Former FBI Louis Freeh's report on the Penn State Scandal brought even more to light about what high-ranking officials, including former coach Joe Paterno, knew about the crimes of former defensive coach Jerry Sandusky. (AP)

Former FBI Director Louis Freeh’s report on the Penn State scandal reveals more about what high-ranking officials, including former coach Joe Paterno, knew about the crimes of former defensive coach Jerry Sandusky. (AP)

 

“The most powerful men at Penn State failed to take any steps for 14 years to protect the children who Sandusky victimized.”

That sentence comes from the report released Thursday by former FBI director Louis Freeh and his associates, who were hired by PSU to investigate the lapses in leadership related to former assistant football coach Jerry Sandusky’s abuse of children.

Among other things, the report revealed that former head football coach Joe Paterno knew more than he admitted publicly. Dan Wetzel of Yahoo! Sports  joined Bill Littlefield on Only A Game to discuss the fallout from the latest revelations.

“It was the proof of what we suspected, in that Paterno, [former PSU president] Graham Spanier, [former Vice President] Gary Schultz and [former athletic director] Tim Curley…all knew about the 1998 police investigation into Jerry Sandusky abusing a boy in a Penn State shower,” Wetzel said.

“Two and a half years later, a graduate assistant shows up at Paterno’s door and says, ‘I just saw Jerry Sandusky abusing a boy in a Penn State shower.’ Your reaction would be, ‘My Lord, he’s doing it again,’ not ‘Wait? What? I don’t understand what’s going on.'”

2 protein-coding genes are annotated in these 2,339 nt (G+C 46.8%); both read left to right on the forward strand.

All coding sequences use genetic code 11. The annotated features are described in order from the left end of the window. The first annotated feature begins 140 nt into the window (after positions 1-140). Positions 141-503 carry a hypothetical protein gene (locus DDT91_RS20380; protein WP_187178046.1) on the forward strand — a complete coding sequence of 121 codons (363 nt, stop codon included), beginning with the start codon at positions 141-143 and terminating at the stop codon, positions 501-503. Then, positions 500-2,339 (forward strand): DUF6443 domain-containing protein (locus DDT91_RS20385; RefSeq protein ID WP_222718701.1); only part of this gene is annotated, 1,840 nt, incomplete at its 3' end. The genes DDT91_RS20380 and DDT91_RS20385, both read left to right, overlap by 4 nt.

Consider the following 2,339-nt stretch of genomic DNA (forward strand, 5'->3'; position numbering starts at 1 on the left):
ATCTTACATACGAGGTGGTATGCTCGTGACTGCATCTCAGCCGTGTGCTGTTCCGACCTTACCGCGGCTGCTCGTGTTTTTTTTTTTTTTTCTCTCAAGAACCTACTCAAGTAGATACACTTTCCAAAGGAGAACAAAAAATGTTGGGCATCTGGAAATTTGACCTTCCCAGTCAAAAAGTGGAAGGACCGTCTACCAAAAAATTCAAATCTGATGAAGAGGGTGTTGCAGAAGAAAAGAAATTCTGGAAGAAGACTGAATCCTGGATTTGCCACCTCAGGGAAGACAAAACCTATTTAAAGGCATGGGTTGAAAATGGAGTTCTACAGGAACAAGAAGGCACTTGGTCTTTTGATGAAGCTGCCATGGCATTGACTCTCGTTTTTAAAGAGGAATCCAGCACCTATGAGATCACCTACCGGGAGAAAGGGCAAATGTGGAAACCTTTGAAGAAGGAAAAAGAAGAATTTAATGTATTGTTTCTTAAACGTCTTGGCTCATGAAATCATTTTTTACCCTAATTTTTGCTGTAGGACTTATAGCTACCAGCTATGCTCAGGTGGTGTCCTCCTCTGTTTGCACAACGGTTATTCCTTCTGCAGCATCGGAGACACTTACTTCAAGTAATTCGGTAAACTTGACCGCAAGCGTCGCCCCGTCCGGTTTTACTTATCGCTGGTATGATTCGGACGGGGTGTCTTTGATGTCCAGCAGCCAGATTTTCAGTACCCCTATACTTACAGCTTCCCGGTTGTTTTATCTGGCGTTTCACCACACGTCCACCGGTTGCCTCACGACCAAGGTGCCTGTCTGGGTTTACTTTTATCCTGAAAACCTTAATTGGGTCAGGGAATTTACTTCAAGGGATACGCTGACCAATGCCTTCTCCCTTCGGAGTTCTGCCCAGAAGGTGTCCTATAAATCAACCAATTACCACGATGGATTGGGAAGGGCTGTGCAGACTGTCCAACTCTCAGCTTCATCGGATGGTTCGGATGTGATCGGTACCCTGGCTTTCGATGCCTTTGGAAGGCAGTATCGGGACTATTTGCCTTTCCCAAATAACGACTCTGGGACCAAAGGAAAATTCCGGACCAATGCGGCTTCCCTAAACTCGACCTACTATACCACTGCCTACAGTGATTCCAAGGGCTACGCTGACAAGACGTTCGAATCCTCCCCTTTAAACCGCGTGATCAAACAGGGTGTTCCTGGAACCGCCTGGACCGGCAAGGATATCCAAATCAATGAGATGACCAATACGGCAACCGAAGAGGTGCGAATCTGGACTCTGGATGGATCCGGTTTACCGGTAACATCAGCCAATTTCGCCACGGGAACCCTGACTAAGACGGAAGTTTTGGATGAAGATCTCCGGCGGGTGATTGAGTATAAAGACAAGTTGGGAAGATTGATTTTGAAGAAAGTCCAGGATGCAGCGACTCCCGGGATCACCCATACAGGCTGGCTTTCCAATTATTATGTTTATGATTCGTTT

Wetzel gave Penn State credit for hiring Freeh in the wake of Sandusky’s indictment in 2011 and granting full access to conduct an independent investigation. Freeh’s team reviewed approximately three million documents and interviewed more than 400 people.

“This report will prove incredibly damning during civil litigation,” Wetzel said. “It’s an admission of liability.”

Many have called for Paterno’s statue outside Beaver Stadium to come down, and Wetzel said he thought that and other removals of Paterno’s presence will probably happen. “It’s difficult in State College, because he was undoubtedly the most prominent resident of State College,” Wetzel said. “All over campus, he’s everywhere. What do you do with that?”

In the end, Wetzel sees the school officials’ disregard for Sandusky’s victims as the most troubling image of the Freeh Report.

“Nobody cared. There’s no indication they ever cared or thought about the victims at any point.”